Not true. She mentions stairs in three out of the five reviews, complains about noise/busy location in three (including the city locations), mentions location in some way in all of them, but only positively in two, and that's only when she was a few minutes walk from the centre.
Either she is lying and assumed I had not read the other reviews she wrote, or she herself doesn't even realise how NEGATIVE she is all of the time! Even with the two places she said she loved, she found ways to insert little criticisms into her reviews.
@Huma, she might not even be aware of how negative she is, but it's better to keep that energy out altogether if possible, imo!
And, ha on the "We will be..." comment. She most likely is very self-absorbed and would have found fault in your place and with the stay. I think this is a great example of how we can all step up and avoid many potential problems, although not all, simply by being thorough in our vetting process.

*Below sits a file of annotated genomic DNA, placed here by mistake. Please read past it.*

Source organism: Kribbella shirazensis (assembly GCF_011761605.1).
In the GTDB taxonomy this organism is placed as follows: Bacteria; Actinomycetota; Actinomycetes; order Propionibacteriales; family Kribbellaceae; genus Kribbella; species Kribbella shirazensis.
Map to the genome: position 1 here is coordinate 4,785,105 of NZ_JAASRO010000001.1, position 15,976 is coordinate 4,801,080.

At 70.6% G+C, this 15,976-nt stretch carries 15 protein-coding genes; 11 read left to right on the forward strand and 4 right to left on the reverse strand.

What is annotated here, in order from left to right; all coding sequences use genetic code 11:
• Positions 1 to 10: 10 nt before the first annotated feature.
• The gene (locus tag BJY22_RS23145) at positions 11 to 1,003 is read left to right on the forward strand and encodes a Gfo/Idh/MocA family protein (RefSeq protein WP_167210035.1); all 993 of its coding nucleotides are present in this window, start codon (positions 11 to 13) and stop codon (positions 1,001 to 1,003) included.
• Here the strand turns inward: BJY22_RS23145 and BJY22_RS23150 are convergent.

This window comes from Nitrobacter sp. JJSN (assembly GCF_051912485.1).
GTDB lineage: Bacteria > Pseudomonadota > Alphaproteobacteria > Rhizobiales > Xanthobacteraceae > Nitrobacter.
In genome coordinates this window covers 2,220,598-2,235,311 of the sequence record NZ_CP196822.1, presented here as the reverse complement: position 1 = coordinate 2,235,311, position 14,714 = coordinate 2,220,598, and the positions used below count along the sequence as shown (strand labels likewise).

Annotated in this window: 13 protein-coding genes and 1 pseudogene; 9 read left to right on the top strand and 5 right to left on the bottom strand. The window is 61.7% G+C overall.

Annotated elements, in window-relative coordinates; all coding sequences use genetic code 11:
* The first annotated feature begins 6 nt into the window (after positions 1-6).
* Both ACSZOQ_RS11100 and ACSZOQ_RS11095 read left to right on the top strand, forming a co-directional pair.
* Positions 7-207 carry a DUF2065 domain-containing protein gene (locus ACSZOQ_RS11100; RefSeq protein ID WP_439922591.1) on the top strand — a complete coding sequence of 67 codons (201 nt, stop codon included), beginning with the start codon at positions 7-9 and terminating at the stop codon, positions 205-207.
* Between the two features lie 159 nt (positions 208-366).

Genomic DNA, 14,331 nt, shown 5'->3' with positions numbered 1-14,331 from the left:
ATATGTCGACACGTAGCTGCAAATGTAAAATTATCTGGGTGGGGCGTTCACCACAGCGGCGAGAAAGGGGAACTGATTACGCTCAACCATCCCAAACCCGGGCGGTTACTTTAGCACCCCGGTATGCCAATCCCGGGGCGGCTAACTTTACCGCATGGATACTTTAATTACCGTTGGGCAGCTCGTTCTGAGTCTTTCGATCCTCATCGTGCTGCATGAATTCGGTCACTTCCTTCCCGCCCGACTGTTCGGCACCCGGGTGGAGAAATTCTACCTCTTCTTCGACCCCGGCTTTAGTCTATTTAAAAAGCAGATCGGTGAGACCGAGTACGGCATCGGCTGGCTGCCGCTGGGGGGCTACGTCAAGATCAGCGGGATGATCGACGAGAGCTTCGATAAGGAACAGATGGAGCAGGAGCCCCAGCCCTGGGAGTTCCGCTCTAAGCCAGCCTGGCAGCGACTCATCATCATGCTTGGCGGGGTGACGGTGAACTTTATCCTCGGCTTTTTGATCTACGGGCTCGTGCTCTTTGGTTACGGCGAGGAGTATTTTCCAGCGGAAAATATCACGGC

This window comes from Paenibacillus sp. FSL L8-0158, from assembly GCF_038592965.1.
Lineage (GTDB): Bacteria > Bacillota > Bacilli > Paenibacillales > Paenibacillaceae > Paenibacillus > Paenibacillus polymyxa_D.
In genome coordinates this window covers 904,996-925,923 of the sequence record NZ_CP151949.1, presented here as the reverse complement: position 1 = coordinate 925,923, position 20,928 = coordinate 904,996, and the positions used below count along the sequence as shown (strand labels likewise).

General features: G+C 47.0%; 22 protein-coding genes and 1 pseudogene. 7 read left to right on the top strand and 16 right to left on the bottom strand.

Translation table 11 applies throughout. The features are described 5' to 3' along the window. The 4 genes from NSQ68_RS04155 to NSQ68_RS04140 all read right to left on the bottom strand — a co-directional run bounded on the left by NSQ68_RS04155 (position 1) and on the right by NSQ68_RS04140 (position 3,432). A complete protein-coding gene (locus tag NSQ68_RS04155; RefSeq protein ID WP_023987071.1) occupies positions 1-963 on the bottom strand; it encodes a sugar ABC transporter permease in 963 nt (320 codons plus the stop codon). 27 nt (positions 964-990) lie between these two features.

No, luckily she didn't! Thank goodness she didn't instant book, actually. She sent an enquiry because she wanted to make sure I had a Christmas tree. She was very, very angry when I wrote back saying, based on the reviews she had written for other places, I didn't think the place was suitable for her!
Lol. @Branka & Silvia1 yes I do. I couldn't wait untl 1st December, so put it up on 30th November. I think my tree is rather lovely (I spend a lot of time decorating it) but I didn't tell the lady that because I didn't want to encourage her to book!
Update on this. The lady in question wanted to book one of the two rooms I still had available at Christmas. Each got booked by young women from Hong Kong/China on those dates. The first one was delightful and has left me a lovely review with five stars in every category. The other was very friendly, self sufficient and undemandng. She hasn't left a review yet, but thanked me several times and left a very nice note in my guest book.
That's not to say I have had perfect guests over the whole Christmas period, but the two girls mentioned above were the better ones. Sometimes it's just worth trusting your gut and I would have been happy for the rooms to be empty on those days rather than host the complaining and critical Christmas tree lady.